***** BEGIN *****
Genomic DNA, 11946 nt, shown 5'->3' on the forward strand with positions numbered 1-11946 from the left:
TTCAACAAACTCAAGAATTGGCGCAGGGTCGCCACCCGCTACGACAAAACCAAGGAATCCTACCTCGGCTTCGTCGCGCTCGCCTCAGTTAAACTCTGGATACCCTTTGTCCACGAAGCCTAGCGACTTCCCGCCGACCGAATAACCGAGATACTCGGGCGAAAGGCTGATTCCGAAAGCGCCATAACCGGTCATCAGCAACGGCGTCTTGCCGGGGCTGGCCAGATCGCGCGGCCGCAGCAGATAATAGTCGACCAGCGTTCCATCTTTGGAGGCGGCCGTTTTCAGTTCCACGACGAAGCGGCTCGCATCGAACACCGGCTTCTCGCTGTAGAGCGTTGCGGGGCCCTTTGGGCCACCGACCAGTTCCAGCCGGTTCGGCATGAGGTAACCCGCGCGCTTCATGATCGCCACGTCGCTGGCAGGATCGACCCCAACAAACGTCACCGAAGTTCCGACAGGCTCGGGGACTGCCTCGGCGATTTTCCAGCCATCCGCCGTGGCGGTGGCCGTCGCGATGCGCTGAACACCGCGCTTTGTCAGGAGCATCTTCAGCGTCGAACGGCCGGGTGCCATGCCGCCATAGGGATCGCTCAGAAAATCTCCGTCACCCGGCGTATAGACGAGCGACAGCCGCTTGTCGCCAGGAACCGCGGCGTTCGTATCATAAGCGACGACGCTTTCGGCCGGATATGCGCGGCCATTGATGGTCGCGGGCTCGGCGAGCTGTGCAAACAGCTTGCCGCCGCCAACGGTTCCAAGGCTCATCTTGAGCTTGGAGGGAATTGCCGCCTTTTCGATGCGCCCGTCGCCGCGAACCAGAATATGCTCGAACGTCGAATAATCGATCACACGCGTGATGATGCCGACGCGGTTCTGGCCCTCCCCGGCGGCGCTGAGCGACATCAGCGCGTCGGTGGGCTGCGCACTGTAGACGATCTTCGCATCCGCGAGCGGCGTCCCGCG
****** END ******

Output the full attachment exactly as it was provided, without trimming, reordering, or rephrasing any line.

Genomic DNA, 11946 nt, shown 5'->3' on the forward strand with positions numbered 1-11946 from the left:
TTCAACAAACTCAAGAATTGGCGCAGGGTCGCCACCCGCTACGACAAAACCAAGGAATCCTACCTCGGCTTCGTCGCGCTCGCCTCAGTTAAACTCTGGATACCCTTTGTCCACGAAGCCTAGCGACTTCCCGCCGACCGAATAACCGAGATACTCGGGCGAAAGGCTGATTCCGAAAGCGCCATAACCGGTCATCAGCAACGGCGTCTTGCCGGGGCTGGCCAGATCGCGCGGCCGCAGCAGATAATAGTCGACCAGCGTTCCATCTTTGGAGGCGGCCGTTTTCAGTTCCACGACGAAGCGGCTCGCATCGAACACCGGCTTCTCGCTGTAGAGCGTTGCGGGGCCCTTTGGGCCACCGACCAGTTCCAGCCGGTTCGGCATGAGGTAACCCGCGCGCTTCATGATCGCCACGTCGCTGGCAGGATCGACCCCAACAAACGTCACCGAAGTTCCGACAGGCTCGGGGACTGCCTCGGCGATTTTCCAGCCATCCGCCGTGGCGGTGGCCGTCGCGATGCGCTGAACACCGCGCTTTGTCAGGAGCATCTTCAGCGTCGAACGGCCGGGTGCCATGCCGCCATAGGGATCGCTCAGAAAATCTCCGTCACCCGGCGTATAGACGAGCGACAGCCGCTTGTCGCCAGGAACCGCGGCGTTCGTATCATAAGCGACGACGCTTTCGGCCGGATATGCGCGGCCATTGATGGTCGCGGGCTCGGCGAGCTGTGCAAACAGCTTGCCGCCGCCAACGGTTCCAAGGCTCATCTTGAGCTTGGAGGGAATTGCCGCCTTTTCGATGCGCCCGTCGCCGCGAACCAGAATATGCTCGAACGTCGAATAATCGATCACACGCGTGATGATGCCGACGCGGTTCTGGCCCTCCCCGGCGGCGCTGAGCGACATCAGCGCGTCGGTGGGCTGCGCACTGTAGACGATCTTCGCATCCGCGAGCGGCGTCCCGCG